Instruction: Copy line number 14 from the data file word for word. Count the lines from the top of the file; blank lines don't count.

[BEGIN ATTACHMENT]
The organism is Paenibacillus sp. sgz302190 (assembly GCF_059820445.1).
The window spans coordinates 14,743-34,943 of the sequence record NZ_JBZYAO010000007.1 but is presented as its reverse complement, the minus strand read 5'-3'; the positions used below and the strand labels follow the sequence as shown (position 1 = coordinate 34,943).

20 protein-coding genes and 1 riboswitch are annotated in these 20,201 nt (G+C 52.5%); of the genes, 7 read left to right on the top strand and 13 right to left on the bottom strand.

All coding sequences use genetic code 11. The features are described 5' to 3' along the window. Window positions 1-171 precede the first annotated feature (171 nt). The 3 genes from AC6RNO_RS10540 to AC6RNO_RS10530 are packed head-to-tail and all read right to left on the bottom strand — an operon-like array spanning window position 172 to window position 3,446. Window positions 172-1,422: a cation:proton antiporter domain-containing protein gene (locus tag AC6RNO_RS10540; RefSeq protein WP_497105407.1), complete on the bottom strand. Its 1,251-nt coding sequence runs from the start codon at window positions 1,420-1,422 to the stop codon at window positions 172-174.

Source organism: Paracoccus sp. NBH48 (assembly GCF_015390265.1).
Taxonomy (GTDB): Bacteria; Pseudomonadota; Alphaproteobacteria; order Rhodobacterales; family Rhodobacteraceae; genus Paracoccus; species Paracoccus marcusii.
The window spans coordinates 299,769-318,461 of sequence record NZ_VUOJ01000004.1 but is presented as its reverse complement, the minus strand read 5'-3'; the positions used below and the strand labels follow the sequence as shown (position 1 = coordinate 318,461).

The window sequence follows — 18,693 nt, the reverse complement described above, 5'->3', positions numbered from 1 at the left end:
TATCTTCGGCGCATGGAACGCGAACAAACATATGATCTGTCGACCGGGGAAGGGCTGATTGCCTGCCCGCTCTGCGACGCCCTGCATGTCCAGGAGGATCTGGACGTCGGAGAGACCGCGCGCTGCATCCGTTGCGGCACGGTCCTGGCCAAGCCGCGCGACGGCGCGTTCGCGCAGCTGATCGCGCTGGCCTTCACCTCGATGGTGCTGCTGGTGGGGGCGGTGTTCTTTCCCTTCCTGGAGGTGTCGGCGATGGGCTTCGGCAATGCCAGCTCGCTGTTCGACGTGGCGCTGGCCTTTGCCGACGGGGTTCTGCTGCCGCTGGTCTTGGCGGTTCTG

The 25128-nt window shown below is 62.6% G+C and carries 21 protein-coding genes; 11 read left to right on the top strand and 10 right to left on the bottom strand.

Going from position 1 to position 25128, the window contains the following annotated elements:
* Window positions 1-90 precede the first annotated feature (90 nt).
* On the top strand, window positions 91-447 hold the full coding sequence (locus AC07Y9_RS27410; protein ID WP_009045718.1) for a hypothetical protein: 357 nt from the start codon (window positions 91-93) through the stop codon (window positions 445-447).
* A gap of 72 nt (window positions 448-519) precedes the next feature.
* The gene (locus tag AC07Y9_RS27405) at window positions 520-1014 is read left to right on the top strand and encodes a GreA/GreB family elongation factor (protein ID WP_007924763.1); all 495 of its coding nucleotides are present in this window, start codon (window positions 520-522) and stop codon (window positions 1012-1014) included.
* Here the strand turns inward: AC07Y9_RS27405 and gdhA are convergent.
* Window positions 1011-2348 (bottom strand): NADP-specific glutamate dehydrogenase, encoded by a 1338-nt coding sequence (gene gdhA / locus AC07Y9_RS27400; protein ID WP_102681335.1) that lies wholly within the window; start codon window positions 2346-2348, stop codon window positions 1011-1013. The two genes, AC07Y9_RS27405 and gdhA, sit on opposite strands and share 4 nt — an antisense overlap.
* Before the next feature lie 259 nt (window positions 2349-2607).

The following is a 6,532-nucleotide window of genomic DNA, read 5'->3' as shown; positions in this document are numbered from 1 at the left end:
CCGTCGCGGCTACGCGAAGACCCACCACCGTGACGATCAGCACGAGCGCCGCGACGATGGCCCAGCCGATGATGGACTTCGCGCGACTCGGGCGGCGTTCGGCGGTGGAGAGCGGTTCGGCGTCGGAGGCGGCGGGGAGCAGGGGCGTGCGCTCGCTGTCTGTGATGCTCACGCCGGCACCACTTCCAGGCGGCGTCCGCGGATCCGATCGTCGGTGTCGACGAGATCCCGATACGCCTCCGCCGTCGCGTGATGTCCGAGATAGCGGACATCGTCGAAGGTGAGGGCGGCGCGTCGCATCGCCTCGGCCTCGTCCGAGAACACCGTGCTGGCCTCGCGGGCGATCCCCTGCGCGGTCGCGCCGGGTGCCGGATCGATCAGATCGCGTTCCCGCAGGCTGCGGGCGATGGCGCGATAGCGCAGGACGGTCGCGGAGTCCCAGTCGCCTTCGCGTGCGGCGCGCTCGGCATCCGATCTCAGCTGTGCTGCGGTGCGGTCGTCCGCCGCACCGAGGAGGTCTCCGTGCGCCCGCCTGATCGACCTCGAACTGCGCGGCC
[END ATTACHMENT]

* A gap of 72 nt (window positions 448-519) precedes the next feature.